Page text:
With mobsters and cops firing in all directions, Clarence is killed in the gunfight, and when Alabama escapes, she's heading off to Mexico all by her lonesome. But while he was making the movie, Scott had a change of heart. He grew incredibly fond of the two lovers and wanted to give them a happy ending, and since the film was being shot in sequential order, he was able to rewrite the script and let the duo start a new life. It might not have been the ending Tarantino intended, but after everything Clarence and Alabama go through, it's the definitely the ending this couple deserved.

When Harry Met Sally... was almost the saddest rom-com ever made

One of the all-time great rom-coms, "When Harry Met Sally..." finds Billy Crystal and Meg Ryan caught in a will they-won't they friendship that spans years. After a lot of setbacks and heartbreak, the couple finally get together on New Year's Eve — the perfect ending to a brilliant comedy. However, things were originally going to be a lot more melancholy. In Nora Ephron's screenplay, the two lose touch for a few years, and at the end, they reunite for a few brief moments, catching up one last time before parting ways again.

That all changed when director Rob Reiner found love. See, Reiner was dealing with some heavy personal issues while making "When Harry Met Sally..." As he explained to PeopleTV (via Entertainment Weekly), "I was single for ten years and making a mess of my personal life, in and out of relationships and not being able to make anything work." However, Reiner met the woman who would become his wife, Michele Singer, while shooting the film, and that radically changed his outlook on everything... including the ending of his rom-com. Caught in the swells of romance, Reiner changed the finale during filming, allowing Harry and Sally to wind up together. Hopefully those fictional characters had as much luck in their relationship as Mr. and Mrs. Reiner, as the two are still married to this day.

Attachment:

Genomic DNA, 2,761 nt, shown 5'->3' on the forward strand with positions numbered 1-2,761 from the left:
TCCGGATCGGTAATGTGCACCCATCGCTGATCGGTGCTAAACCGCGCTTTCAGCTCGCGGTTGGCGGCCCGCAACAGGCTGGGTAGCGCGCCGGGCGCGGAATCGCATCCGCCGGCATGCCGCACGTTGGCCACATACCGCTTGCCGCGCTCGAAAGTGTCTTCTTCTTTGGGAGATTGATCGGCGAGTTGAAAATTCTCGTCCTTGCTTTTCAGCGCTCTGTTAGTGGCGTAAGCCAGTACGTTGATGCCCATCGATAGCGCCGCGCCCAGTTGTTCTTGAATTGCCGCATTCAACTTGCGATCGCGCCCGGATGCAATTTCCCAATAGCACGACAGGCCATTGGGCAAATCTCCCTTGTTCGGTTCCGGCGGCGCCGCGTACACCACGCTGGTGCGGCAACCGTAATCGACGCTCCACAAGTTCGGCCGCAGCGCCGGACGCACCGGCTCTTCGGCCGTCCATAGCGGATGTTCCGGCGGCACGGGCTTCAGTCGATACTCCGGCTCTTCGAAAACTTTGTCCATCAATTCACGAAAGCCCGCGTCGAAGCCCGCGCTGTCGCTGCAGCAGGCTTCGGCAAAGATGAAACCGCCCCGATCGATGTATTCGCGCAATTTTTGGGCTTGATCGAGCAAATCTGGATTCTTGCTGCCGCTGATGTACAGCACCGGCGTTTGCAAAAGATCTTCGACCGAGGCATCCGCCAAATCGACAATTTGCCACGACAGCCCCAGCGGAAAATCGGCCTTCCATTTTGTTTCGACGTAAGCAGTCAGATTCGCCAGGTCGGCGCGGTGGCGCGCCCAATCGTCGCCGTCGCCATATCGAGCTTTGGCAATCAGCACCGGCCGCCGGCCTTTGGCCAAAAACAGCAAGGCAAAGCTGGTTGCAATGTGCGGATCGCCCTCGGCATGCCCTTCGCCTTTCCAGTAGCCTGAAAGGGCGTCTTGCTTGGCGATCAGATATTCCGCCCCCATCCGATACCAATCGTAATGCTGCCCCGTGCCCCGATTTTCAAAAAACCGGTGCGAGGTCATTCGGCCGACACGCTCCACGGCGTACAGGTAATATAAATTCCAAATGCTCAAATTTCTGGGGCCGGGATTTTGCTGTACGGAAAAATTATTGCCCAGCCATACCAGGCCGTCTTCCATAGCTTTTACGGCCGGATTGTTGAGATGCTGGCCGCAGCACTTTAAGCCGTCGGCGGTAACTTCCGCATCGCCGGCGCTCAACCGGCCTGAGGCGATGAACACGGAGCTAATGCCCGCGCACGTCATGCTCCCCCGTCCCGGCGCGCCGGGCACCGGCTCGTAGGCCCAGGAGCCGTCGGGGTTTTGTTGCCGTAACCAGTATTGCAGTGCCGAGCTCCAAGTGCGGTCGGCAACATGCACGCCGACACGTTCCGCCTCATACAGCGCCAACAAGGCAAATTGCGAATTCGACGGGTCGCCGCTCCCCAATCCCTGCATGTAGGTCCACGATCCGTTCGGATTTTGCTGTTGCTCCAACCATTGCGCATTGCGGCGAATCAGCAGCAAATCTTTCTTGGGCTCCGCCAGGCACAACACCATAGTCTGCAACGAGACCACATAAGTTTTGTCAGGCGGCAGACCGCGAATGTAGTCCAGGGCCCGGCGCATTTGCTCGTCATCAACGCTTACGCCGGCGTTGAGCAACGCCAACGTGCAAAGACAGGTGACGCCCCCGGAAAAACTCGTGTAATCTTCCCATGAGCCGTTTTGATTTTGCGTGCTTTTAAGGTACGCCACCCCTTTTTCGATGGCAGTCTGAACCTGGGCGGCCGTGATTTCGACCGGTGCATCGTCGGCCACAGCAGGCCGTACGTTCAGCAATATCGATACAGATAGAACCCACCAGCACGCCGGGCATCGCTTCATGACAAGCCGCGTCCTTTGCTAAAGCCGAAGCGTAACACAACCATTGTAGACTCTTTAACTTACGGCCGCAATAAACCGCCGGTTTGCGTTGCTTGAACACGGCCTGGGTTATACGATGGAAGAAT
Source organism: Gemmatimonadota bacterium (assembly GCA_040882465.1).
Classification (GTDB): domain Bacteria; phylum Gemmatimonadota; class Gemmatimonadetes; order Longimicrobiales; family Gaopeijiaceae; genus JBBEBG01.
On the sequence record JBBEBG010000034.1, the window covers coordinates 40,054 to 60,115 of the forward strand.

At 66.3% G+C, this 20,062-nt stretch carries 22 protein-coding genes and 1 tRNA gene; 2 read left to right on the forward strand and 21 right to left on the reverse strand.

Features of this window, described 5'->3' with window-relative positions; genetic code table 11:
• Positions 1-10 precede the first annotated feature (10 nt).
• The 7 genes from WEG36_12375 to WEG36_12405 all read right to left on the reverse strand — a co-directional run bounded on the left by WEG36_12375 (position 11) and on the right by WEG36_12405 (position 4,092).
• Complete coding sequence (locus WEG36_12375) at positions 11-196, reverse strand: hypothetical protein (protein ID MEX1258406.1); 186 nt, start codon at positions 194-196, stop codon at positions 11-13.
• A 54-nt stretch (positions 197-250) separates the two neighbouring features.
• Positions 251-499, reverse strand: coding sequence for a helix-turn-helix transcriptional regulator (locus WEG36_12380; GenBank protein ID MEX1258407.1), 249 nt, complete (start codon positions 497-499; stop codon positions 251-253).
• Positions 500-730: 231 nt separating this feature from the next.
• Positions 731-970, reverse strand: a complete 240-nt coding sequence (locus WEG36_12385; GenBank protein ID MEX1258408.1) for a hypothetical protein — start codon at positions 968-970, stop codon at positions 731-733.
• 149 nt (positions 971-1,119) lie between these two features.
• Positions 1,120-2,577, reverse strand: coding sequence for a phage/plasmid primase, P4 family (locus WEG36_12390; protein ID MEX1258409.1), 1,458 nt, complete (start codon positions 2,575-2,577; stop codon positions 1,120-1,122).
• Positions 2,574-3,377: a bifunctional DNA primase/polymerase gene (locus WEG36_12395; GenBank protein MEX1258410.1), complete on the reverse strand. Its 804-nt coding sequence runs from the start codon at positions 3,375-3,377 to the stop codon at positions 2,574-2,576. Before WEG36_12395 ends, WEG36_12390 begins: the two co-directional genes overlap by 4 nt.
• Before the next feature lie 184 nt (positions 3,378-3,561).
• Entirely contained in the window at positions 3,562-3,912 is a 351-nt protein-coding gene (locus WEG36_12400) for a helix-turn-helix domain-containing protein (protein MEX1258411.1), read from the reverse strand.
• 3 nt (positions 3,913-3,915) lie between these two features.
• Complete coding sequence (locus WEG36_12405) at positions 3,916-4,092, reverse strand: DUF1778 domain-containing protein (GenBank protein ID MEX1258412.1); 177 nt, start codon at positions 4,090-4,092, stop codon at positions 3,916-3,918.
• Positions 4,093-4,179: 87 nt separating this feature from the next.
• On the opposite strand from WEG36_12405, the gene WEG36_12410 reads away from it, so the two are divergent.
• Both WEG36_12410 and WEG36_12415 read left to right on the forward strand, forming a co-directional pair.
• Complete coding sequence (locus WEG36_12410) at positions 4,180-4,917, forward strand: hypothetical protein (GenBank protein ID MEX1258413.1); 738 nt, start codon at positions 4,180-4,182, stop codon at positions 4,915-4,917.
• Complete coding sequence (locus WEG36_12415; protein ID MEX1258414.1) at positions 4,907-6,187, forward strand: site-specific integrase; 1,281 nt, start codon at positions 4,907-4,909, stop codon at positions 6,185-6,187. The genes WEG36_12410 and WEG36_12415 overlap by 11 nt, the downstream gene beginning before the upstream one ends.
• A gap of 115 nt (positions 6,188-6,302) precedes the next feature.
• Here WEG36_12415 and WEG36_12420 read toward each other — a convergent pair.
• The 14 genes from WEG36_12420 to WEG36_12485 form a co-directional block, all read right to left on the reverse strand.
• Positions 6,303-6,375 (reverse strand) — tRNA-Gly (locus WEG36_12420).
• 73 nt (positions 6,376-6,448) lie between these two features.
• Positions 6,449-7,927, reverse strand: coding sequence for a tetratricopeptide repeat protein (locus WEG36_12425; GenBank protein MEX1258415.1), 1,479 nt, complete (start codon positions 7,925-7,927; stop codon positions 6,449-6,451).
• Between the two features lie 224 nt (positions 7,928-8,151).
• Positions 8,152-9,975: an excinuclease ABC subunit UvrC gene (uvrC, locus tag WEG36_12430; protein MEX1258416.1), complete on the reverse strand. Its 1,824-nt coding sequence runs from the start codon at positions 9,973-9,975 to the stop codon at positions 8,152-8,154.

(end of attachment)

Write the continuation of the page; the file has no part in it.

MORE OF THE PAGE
First Blood nearly ended John Rambo's cinematic adventures early

While the name Rambo has virtually become synonymous with action movie heroes from the 1980s, Sylvester Stallone's one-man army nearly was brought to a definitive end in his debut film.